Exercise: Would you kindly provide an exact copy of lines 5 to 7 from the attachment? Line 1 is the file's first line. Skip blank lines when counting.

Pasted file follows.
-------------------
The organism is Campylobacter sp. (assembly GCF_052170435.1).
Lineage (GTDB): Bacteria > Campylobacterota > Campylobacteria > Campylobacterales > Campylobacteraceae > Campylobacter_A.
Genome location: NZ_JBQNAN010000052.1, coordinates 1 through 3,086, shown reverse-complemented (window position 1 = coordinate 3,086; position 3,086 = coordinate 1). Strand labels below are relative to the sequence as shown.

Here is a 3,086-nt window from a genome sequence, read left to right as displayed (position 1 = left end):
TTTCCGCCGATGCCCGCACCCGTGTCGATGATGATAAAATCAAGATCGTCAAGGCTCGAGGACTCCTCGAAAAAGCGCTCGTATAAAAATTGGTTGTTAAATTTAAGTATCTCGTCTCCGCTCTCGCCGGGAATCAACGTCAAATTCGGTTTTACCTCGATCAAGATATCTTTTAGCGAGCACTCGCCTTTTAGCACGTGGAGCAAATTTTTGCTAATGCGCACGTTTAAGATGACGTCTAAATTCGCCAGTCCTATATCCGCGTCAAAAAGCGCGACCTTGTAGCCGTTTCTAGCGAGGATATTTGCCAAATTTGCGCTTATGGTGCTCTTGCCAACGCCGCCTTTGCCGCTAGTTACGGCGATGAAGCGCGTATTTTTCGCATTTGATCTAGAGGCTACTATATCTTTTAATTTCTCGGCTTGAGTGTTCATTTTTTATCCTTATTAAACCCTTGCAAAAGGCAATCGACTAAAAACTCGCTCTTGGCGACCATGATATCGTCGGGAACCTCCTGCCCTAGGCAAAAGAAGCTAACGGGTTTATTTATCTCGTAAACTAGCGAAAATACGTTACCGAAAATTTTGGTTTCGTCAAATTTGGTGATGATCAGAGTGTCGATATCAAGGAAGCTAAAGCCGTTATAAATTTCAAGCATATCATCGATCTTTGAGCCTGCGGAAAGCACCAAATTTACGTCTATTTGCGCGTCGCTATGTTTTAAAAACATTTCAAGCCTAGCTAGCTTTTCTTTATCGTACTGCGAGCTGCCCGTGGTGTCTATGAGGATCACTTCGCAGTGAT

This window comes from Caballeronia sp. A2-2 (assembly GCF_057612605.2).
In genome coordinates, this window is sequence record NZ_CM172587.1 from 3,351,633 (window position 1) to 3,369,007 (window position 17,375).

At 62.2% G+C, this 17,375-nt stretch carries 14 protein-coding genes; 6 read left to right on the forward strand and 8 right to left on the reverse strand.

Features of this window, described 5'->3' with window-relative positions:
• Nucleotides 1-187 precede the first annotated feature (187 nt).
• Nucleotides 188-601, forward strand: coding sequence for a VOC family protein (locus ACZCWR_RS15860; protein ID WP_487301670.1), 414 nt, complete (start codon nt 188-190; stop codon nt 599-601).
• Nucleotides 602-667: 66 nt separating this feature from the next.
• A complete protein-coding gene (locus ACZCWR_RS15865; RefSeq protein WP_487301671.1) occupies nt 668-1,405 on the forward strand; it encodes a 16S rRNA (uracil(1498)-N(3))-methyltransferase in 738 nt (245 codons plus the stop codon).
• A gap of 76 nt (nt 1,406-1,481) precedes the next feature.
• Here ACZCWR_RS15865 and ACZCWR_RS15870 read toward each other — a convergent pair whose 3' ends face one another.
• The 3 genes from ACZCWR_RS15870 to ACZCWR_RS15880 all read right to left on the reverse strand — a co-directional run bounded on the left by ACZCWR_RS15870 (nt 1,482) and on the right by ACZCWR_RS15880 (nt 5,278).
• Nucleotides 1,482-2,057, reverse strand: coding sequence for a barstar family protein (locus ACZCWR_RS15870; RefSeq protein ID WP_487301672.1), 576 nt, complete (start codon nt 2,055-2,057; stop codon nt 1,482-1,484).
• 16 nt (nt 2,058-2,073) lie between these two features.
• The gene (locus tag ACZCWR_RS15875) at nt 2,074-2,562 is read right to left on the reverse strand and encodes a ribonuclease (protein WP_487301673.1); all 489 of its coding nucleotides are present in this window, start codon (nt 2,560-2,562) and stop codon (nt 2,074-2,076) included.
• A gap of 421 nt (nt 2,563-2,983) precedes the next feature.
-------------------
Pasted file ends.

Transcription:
TTTCCGCCGATGCCCGCACCCGTGTCGATGATGATAAAATCAAGATCGTCAAGGCTCGAGGACTCCTCGAAAAAGCGCTCGTATAAAAATTGGTTGTTAAATTTAAGTATCTCGTCTCCGCTCTCGCCGGGAATCAACGTCAAATTCGGTTTTACCTCGATCAAGATATCTTTTAGCGAGCACTCGCCTTTTAGCACGTGGAGCAAATTTTTGCTAATGCGCACGTTTAAGATGACGTCTAAATTCGCCAGTCCTATATCCGCGTCAAAAAGCGCGACCTTGTAGCCGTTTCTAGCGAGGATATTTGCCAAATTTGCGCTTATGGTGCTCTTGCCAACGCCGCCTTTGCCGCTAGTTACGGCGATGAAGCGCGTATTTTTCGCATTTGATCTAGAGGCTACTATATCTTTTAATTTCTCGGCTTGAGTGTTCATTTTTTATCCTTATTAAACCCTTGCAAAAGGCAATCGACTAAAAACTCGCTCTTGGCGACCATGATATCGTCGGGAACCTCCTGCCCTAGGCAAAAGAAGCTAACGGGTTTATTTATCTCGTAAACTAGCGAAAATACGTTACCGAAAATTTTGGTTTCGTCAAATTTGGTGATGATCAGAGTGTCGATATCAAGGAAGCTAAAGCCGTTATAAATTTCAAGCATATCATCGATCTTTGAGCCTGCGGAAAGCACCAAATTTACGTCTATTTGCGCGTCGCTATGTTTTAAAAACATTTCAAGCCTAGCTAGCTTTTCTTTATCGTACTGCGAGCTGCCCGTGGTGTCTATGAGGATCACTTCGCAGTGAT

This window comes from Caballeronia sp. A2-2 (assembly GCF_057612605.2).
In genome coordinates, this window is sequence record NZ_CM172587.1 from 3,351,633 (window position 1) to 3,369,007 (window position 17,375).